In coming months and years these tools will be more prized for their ease of use than their features. A complex user interface will no longer be a barrier to creative people telling stories with animation.
Motion 5 is a 2D animation application. It can be used to make full quality real-time animations. I would suggest if Apple decides to start adding new features to Motion 5 that it concentrates on going in the direction of a 2D equivalent of iClone 7.
Right now Motion users can create animations that respond in real time to settings changes – even when the animation isn’t playing. Animators can play while they try things out – instead of setting values of various keyframes and waiting for the application to render each frame in less than real time. Once the interface of your production tool gets out of the way of your creativity, you can spend more of your time telling your story than operating your equipment.
Motion has a mode where settings values changed during playback are recorded as keyframes. That means an animator can ‘ride the faders’ like an audio engineer to change values in response to what happens on screen. This can be done again and again until they are satisfied with their animation ‘performance.’ If they have a MIDI device attached, its keys, sliders and switches can be used to set animation values during playback too. Perhaps Final Cut editors would also like this kind of animation control while using Motion 5-generated plugins during playback of their edit.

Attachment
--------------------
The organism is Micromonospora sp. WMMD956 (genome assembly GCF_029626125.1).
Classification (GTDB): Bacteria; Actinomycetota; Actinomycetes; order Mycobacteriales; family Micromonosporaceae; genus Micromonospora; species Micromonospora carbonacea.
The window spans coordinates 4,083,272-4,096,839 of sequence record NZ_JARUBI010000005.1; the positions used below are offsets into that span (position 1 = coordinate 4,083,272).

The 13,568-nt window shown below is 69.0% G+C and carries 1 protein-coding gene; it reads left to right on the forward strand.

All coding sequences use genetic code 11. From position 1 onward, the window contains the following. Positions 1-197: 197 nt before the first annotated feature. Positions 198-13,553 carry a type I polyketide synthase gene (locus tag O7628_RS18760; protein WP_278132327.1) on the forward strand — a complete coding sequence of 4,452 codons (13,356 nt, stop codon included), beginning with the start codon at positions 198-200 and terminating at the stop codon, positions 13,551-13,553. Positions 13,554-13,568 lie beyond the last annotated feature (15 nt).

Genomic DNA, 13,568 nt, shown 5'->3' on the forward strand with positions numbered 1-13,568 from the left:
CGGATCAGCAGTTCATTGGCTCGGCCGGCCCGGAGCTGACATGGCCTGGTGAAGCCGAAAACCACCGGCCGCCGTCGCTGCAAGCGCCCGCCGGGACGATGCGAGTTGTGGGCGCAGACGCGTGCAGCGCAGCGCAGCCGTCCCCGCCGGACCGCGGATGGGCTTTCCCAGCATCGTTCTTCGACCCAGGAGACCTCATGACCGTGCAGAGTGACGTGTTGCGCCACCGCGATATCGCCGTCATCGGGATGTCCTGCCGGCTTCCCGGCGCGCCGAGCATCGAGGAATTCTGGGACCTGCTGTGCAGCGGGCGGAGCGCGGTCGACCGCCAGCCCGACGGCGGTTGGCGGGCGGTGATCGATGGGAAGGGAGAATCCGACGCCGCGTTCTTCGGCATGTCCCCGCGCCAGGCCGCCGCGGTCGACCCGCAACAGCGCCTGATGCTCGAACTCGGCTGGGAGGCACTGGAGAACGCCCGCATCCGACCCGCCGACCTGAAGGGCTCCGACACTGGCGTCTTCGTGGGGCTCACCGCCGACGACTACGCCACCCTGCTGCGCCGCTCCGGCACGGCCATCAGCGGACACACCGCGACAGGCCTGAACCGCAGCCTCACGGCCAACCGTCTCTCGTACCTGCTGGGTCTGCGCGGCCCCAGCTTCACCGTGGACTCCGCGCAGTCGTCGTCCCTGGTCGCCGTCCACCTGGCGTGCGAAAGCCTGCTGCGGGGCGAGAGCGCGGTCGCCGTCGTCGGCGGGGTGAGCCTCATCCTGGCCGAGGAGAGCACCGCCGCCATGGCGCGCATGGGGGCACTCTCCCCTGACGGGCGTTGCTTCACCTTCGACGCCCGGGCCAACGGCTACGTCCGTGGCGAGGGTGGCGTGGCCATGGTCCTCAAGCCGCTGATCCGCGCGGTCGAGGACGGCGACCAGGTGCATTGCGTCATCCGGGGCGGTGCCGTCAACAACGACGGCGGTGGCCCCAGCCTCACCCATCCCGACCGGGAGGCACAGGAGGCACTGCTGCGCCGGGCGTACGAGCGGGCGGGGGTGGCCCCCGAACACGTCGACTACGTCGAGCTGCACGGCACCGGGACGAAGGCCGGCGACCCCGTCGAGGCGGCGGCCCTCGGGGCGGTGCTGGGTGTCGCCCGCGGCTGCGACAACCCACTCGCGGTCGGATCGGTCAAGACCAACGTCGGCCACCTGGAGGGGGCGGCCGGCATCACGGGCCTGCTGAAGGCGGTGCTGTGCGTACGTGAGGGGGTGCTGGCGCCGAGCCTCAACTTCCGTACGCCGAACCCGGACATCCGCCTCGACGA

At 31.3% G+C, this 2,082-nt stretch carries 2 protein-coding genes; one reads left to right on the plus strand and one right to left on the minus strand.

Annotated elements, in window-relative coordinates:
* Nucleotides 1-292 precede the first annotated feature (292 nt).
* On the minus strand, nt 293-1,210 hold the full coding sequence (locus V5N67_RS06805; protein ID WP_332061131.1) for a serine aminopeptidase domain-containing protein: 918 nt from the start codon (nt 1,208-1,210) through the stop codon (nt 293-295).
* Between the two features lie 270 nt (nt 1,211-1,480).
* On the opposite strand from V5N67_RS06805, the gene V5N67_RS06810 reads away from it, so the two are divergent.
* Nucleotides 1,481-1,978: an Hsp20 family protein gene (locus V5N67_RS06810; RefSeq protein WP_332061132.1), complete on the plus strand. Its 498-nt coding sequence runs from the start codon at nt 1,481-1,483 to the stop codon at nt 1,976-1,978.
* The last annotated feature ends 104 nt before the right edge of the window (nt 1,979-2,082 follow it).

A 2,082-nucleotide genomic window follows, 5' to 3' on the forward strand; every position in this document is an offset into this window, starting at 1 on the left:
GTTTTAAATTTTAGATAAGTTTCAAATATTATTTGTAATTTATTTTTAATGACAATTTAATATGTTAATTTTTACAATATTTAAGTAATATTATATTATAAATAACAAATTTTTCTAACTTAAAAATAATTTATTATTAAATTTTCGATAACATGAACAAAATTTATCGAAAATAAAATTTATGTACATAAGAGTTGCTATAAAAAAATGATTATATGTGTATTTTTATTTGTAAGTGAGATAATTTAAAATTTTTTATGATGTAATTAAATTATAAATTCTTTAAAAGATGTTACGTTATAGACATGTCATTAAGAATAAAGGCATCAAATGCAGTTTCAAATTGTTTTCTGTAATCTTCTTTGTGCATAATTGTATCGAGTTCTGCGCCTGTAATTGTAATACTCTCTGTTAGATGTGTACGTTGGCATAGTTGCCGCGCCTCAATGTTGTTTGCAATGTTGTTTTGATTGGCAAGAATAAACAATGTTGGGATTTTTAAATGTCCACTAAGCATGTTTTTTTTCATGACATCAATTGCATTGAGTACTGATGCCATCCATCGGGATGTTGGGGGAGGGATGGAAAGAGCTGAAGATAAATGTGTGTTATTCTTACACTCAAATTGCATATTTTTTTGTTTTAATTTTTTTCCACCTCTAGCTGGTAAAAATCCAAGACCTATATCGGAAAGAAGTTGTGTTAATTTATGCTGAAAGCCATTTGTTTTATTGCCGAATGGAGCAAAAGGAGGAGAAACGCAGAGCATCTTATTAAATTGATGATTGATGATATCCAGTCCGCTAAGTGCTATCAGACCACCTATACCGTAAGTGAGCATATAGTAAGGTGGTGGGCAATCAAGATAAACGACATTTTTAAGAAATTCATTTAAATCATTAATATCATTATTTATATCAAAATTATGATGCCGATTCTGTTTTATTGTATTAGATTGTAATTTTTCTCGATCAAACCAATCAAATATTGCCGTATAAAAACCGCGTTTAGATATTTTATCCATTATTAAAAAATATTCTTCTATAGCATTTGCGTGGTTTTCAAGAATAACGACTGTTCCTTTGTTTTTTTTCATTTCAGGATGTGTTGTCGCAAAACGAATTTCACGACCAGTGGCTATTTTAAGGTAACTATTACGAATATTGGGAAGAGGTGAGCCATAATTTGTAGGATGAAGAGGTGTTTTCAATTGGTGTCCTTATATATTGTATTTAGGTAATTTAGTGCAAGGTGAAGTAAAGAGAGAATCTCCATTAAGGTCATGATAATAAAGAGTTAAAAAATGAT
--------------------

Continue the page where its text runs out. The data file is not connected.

Adobe After Effects has become the ‘Avid Media Composer’ of motion graphics generation. It is the default choice of those who make money from 2D animation.
It is time Apple showed how Motion 5 is more of an ‘and’ choice than an ‘or’ choice when it comes to animation – especially as it is at its heart a real-time animation application.Read more
This video shows how to set up a new Final Cut Pro X project on a LumaForge Jellyfish creative collaboration server. What folders to create, how to set up the library so you can collaborate on your edits and make the most of the storage.
This video was made by Jonathan Morrison, who is a YouTuber with 2.3 million subscribers and over 300 million views. In it he explains the needs his studio has – sharing space and technology with other YouTubers.
Before you say ‘they are only YouTubers’ – he describes how how one of his forthcoming videos – which is likely to get millions of views – already has 8TB of media. Enough media and audience for many TV shows or feature films. As well as size of project and audience, they also have very high turnover. They make new films every few days – the kind of output you might expect from TV news documentary teams. With the Jellyfish they are able to work on five films at the same time off the same storage device.
Jonathan showed how to set up a Final Cut project on a Jellyfish:
You are now ready to edit. Once you finish editing on that workstation, you can close the library. At that point someone else on a different Mac connected to the Jellyfish will be able to open the library and work on their machine.Read more